Well, maybe you have an hourglass figure, luminous green eyes, and strawberry blonde curls.  Instead of feeling inferior about your “cute” looks, make them work for you.  How about a bias-cut wrap-dress in ivory silk?  A statement necklace to match your eyes, gold heeled sandals, and a soft updo with just a few curls drifting down and all of a sudden you’re in the spotlight.

And better yet, to my way of thinking, there are two beautiful women in the room tonight.  Every night, let’s have a few more!  Let’s take over the world!  -ahem-  We all have goals… 😉

In the meantime, you’re there, you’re sitting in the club … observe.  Enjoy.  Isn’t Susan pretty?  Isn’t that a nice necklace?  What a great effect!  She’s like a piece of walking art!   Oh look, here comes Veronica – meow, girl… check out that jacket!  Fierce!

We have this really weird thing going in our society today where beauty = sexuality.  And sure, endless legs are pretty sexy – but how about just enjoying the art?   Appreciating other women doesn’t mean you want to bed them, and it doesn’t lower your social status.  You don’t have to compete, you don’t have to compare, you don’t have to push someone else down to raise yourself up.   That relaxed enjoyment is going to affect your attitude in a positive fashion, which is going to affect *your* beauty – in a positive fashion.

As far as I’m concerned, one of the highest compliments you can give is, “You really look like yourself today”.  If Susan is capturing Susan, enjoy.  She’s sharing part of herself with you.  You don’t want to copy her style, you don’t want to buy those clothes, you want to emulate her achievement.  And that is done by learning to work with your own raw materials… not hers.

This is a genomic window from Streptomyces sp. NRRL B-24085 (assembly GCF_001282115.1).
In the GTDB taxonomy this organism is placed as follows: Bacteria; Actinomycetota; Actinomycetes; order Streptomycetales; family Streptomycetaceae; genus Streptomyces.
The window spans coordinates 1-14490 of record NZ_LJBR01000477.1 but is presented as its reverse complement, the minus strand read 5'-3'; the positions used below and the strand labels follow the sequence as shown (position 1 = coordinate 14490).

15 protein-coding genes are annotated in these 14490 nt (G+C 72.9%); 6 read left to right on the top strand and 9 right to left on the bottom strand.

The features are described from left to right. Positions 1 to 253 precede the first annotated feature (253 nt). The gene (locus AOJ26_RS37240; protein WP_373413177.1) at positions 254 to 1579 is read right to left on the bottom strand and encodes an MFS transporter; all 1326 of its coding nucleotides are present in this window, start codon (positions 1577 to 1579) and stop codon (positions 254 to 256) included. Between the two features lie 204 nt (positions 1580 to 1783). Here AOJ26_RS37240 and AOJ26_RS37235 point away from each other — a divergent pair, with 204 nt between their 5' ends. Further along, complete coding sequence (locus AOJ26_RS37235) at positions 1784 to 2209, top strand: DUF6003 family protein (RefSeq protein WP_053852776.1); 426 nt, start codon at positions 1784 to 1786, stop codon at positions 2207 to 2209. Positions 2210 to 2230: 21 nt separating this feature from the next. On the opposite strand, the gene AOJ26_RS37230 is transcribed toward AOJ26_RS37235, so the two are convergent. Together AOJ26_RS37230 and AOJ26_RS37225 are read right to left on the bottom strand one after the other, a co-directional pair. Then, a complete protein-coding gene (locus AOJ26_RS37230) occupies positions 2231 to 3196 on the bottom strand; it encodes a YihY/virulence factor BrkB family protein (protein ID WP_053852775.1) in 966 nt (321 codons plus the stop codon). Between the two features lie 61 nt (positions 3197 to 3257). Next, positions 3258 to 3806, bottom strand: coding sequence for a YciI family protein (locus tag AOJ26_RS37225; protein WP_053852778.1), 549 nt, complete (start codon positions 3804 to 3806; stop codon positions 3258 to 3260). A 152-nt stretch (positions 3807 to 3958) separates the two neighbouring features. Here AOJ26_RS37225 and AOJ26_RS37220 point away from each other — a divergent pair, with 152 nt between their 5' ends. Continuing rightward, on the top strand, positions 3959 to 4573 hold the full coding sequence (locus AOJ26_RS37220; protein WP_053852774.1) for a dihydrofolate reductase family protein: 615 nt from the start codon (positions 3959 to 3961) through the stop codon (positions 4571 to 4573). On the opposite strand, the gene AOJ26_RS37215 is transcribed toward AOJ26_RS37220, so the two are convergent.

Admire, don’t acquire.





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Book Review: Dreaming of Dior

Author:  Charlotte Smith

If you need a pick-me-up book of vignettes… find this at your library or book shop.  It’s just LOVELY.

Format:  One page of vignette (occasionally no more than a paragraph) and a matching sketch of a dress.

Concept:  The stories behind a large collection of vintage clothing collected by the author’s godmother.  Eras from the turn of the century (the *last* century) through the late 80s.

Result:  Charming!  Upbeat!

It’s no novel, and reading it straight through (which I am doing) is a bit choppy, but oh.  And now I want a closet-full of couture.  😀  Well, that’s not news.

Subtitle really ought to be, “The Power of a Dress”.

The Other Senses

Most of the focus of a fashion and sewing blog is visual.
But sight is not the only sense by which we are perceived, particularly by our husbands.
Today I’d like to consider the other senses:  Touch, Smell, Taste, and Sound.

Touch:  The texture of your clothing, your skin and your hair is of primary importance in the overall loveliness of your presentation.  Even if you can’t magically lose 50lb overnight, you can still wear a silk nightgown to bed – or a cashmere sweater to the mall.  When you are soft to the touch, you are more desirable to touch, which makes you lovelier.